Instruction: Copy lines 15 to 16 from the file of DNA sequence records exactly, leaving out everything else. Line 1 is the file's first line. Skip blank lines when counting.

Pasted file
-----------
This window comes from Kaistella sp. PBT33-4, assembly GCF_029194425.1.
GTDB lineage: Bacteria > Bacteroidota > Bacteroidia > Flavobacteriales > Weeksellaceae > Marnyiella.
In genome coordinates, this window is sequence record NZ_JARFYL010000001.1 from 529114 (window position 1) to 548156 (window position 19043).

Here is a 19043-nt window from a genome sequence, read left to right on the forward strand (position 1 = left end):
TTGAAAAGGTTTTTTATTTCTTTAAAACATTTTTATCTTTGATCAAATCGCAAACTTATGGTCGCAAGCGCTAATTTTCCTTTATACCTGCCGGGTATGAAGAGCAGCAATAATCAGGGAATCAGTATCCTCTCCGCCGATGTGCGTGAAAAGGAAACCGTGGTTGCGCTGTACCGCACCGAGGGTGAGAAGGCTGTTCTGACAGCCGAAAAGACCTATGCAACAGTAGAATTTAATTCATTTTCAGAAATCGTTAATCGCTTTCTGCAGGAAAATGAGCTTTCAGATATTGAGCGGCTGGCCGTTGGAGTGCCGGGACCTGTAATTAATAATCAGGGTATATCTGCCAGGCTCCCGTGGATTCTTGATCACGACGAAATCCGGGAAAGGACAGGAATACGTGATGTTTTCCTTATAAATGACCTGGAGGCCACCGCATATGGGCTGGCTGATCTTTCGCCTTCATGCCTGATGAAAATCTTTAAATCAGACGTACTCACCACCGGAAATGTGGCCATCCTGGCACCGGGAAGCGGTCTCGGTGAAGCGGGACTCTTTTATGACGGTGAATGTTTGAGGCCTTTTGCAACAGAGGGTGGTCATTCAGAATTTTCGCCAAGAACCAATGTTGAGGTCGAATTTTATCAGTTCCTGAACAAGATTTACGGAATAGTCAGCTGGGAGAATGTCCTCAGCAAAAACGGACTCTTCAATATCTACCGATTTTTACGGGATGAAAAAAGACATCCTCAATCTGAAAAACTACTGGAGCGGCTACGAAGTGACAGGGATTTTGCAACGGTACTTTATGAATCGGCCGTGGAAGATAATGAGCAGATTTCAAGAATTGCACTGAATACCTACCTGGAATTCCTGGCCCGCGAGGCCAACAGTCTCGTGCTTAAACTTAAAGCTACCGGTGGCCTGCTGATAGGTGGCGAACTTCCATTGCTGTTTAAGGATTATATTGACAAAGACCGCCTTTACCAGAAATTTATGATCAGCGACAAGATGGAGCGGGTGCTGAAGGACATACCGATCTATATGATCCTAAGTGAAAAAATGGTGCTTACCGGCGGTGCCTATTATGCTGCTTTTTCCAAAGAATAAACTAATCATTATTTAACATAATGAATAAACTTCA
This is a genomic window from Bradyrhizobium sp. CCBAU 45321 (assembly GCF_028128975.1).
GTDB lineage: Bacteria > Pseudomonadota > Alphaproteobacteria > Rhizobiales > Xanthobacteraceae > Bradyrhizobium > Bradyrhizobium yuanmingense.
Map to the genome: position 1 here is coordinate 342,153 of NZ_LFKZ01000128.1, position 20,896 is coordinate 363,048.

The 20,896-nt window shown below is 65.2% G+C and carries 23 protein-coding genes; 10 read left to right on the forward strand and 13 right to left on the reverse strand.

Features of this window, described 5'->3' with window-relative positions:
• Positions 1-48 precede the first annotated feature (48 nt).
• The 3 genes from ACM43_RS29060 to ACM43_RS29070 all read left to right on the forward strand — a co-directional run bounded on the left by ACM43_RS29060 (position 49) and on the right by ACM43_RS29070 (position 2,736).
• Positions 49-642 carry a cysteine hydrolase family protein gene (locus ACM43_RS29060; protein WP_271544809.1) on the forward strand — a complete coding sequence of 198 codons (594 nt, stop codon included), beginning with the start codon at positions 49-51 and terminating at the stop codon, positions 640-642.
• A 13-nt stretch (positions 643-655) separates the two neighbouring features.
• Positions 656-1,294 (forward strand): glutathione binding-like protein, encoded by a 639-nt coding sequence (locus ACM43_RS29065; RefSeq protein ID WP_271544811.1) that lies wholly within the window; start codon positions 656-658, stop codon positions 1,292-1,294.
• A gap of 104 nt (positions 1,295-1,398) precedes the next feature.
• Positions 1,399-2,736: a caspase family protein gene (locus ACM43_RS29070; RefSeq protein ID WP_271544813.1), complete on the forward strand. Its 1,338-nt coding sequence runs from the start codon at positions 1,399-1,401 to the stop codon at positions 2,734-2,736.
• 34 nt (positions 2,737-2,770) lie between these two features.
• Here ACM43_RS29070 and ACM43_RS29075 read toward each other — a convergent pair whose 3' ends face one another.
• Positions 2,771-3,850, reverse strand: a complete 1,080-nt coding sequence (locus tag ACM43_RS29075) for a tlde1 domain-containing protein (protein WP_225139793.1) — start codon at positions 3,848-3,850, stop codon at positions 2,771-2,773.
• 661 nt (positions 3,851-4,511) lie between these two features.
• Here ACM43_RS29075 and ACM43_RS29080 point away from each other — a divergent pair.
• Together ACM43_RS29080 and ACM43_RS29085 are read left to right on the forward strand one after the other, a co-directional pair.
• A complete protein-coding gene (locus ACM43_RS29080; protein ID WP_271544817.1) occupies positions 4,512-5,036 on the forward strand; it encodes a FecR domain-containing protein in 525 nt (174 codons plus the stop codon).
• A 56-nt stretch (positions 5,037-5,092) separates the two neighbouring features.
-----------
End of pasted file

• Positions 656-1,294 (forward strand): glutathione binding-like protein, encoded by a 639-nt coding sequence (locus ACM43_RS29065; RefSeq protein ID WP_271544811.1) that lies wholly within the window; start codon positions 656-658, stop codon positions 1,292-1,294.
• A gap of 104 nt (positions 1,295-1,398) precedes the next feature.